Discover more from Colu Cooks
Brothy Clams with Cappelletti and Corn
Plus, a deep dive on clams and oysters - see what I did there?
Recipe below after some words by me on you guessed it… clams and oysters.
I’m crazy for clams - specifically hard shelled ones from the quahog family, which include littlenecks, cherrystones, etc.. Soft shell clams (AKA piss clams or steamers - no, you can’t eat the shell) are a real thing in this part of Nova Scotia and they are just not for me.
So I sought out where to find the ones I love and it took us on a drive to Malagash, about 45 minutes north, specifically to check out the the Purdy family’s Bay Enterprises. More about them below.
“The Purdy family has been growing oysters since 1867, but Charles Purdy along with his wife Nancy and daughter Rachel, founded Bay Enterprises Limited in 1974. Since then they have been successfully operating on more than 80 hectares of oyster and quahog beds in Malagash, Nova Scotia. They operate a shellfish hatchery, nursery system, and in-bay oyster spat collection of native oysters and quahogs using traditional and modern techniques. The Purdy family believes in the sustainable production of oysters and quahogs that protect the ecology of the area and provide a safe, nutritious and of course delicious product.” Taken from the Afishionado website.
I also love oysters, but due to the extremely high temps, vibrio (a natural bacteria in coastal waters) is present and they are currently unsafe to sell, or rather they are unsafe to eat raw, so they are not taking chances. I for one do not want a cooked oyster in August. Talk with me again in December where I might attempt an oyster pan roast… They are hoping the water cools down again in a week or so, when I will return to buy all the oysters, plus more clams. Also, Nancy and Charles are looking to retire, if you know anyone that would like to live on waterfront property and harvest shellfish - let me know!
Side note, but my dear friend Nils Bernstein is currently at work on a cookbook ALL about oysters. More on that when it’s available.
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A beautiful linen dress by my friend Kate Austin. Kate, I know I still owe you photos, I’m sorry!
Finally, the recipe! Please make it, it’s VERY DELICIOUS and comes together in no time. If you don’t eat meat, leave out the pancetta, if you can’t find dried cappelletti, use orecchiette. If I had basil available, I would have used some at the end, but I did not. If you make it - please let me know or share a photo on our favorite ever-trying-to keep-up social media app.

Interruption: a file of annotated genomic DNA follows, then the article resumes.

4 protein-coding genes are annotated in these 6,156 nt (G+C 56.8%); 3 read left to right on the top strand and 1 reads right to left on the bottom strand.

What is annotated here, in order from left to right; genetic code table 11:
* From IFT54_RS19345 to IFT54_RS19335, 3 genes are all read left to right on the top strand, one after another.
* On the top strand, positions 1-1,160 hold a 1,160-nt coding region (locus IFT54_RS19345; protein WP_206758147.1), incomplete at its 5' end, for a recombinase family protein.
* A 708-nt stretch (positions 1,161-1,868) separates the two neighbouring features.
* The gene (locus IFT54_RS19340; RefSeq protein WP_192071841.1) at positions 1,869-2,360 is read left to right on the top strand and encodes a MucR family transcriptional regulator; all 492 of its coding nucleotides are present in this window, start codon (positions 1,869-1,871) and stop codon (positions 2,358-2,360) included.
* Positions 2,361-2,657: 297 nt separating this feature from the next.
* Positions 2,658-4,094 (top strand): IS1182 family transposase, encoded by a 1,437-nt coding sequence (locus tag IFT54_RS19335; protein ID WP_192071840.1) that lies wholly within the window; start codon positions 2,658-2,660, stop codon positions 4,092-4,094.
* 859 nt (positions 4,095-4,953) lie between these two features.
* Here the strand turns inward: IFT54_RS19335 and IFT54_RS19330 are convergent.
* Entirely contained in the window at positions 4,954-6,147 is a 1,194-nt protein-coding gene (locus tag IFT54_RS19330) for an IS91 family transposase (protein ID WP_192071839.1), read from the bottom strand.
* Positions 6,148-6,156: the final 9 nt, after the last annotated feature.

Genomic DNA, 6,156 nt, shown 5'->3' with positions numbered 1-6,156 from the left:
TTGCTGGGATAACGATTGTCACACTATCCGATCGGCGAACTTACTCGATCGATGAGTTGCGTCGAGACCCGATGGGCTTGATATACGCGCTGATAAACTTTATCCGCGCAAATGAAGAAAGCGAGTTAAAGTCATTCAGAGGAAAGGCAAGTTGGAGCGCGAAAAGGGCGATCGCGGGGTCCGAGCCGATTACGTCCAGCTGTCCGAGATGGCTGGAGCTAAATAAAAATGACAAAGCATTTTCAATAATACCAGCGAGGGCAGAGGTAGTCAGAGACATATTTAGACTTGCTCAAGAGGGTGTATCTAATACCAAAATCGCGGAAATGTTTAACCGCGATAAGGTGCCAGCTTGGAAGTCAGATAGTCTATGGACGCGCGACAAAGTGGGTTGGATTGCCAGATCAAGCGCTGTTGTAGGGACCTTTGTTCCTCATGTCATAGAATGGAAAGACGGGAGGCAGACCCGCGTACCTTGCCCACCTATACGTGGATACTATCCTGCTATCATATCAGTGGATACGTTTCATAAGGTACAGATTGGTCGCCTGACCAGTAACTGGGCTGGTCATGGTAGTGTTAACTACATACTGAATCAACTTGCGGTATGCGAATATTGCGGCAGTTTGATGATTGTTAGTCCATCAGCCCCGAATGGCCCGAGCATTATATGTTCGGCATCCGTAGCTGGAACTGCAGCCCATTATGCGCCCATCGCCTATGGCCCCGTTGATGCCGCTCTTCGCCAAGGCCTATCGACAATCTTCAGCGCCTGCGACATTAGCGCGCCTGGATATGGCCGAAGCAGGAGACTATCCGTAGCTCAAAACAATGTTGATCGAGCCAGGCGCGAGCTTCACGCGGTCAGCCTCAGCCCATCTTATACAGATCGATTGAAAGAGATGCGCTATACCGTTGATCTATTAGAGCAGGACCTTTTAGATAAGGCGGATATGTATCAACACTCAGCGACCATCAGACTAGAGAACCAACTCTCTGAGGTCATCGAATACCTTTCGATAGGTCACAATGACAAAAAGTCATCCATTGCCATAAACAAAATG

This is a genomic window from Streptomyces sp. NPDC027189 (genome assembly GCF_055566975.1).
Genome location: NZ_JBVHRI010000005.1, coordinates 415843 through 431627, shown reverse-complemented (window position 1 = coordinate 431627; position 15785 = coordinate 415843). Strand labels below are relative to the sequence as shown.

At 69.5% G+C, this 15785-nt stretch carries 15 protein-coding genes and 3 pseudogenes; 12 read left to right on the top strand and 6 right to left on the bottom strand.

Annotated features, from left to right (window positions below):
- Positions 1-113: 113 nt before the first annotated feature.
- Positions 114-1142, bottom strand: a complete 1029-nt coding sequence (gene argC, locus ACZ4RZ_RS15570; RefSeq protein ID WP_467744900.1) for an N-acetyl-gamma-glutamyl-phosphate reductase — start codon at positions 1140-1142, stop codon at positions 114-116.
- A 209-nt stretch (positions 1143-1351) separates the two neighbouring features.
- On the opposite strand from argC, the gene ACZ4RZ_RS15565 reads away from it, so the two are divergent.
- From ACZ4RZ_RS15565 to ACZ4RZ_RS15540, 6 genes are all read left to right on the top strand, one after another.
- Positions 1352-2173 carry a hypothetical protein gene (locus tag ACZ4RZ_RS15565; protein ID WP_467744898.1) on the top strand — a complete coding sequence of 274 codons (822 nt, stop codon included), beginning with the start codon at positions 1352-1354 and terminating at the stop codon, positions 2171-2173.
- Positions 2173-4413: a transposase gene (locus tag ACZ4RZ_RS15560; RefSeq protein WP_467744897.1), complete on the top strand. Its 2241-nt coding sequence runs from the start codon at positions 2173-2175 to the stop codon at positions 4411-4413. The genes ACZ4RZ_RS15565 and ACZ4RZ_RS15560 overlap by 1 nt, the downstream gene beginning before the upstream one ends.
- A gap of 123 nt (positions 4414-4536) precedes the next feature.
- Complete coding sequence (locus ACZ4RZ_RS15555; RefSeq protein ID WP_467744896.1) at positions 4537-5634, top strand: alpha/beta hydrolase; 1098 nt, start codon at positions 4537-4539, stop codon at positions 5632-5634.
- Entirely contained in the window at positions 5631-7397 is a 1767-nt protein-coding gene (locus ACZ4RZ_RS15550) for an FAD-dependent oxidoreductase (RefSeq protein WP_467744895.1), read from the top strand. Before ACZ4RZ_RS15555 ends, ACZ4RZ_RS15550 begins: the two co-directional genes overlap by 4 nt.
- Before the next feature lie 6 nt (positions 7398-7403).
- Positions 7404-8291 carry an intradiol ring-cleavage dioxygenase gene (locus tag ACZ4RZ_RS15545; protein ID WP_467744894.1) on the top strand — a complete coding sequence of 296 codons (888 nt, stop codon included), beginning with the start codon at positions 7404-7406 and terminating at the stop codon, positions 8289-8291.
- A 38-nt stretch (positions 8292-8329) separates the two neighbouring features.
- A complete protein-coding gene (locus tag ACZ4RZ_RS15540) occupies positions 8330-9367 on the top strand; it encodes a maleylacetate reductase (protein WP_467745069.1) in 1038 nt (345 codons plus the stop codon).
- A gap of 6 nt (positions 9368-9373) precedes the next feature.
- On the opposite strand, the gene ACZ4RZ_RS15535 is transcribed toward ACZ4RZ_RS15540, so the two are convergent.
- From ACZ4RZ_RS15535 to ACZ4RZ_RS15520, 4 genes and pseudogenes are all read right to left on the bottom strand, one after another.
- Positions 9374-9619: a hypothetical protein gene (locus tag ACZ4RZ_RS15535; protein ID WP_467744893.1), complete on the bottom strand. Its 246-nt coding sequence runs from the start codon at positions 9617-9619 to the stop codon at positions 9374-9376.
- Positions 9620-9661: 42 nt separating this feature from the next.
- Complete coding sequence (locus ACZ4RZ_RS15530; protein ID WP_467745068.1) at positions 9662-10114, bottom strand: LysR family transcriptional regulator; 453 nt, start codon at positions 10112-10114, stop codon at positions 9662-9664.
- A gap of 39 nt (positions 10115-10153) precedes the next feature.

Brothy Clams with Cappelletti and Corn
8 ounces cappelletti or orecchiette pasta
2 tablespoons olive oil
4 ounces pancetta (optional)
4 scallions, finely chopped, white and light green parts separated from the dark green ones
4 garlic cloves, thinly sliced
1 medium jalapeño, finely chopped
3 medium ears of corn, kernels removed
½ cup white wine
2 dozen littleneck or cherrystone clams, soaked and scrubbed
2 tablespoons unsalted butter
2 tablespoons, roughly chopped Italian parsley
Juice and zest of of one large lemon
Freshly ground black pepper
Toasted bread for serving
Bring a large pot of well salted water to a boil and cook pasta 1 minute shy of al dente. Drain and reserve 1 cup of the cooking water - you may need it, you may not, but better safe than sorry.
Meanwhile, heat the olive oil in a large Dutch oven or stockpot over medium heat, add the pancetta and cook until golden and crispy, 6 to 7 seven minutes. Transfer with a slotted spoon to a paper towel lined plate.
Add the white and light green parts of the scallions, garlic, jalapeño, and corn to the pot and stir to coat in the pancetta oil, adding a bit more olive oil if needed. Cook until the scallions and garlic softened and the corn begins to turn golden in spots, about 5 to 6 minutes. Stir in the clams and the white wine, bring to a simmer and cover.
At around the six minute mark, peek under the lid to see if the clams have started popping open, remove those that have to a bowl and remove them from their shells, keeping them with their juices. Check in another minute or so to remove the rest of the clams. Discard any that have note opened. Turn heat to low, stir in the butter along with the reserved clams and their juices along with the pasta, cook until the butter has melted and the pasta is glossy with sauce. It should be more brothy than a normal pasta dish, if needed, add a few tablespoons of the reserved pasta water.
Add the lemon zest and juice and a few good turns of black pepper. Stir again, taste and adjust with sauce as needed with salt and pepper. The clams and pancetta are already pretty salty. Scatter with the scallion greens and parsley. Ladle into bowls and serve with forks and spoons.
*You’ll see the photograph has clam shells in it. I did this for purely aesthetic reasons. You can choose whether or not to remove all the clams from their shells - half and half is also a good option.
Last but not least, if you’re not reading Sarah Copeland’s newsletter Edible Living - please do so. It’s a beauty.
See you soon.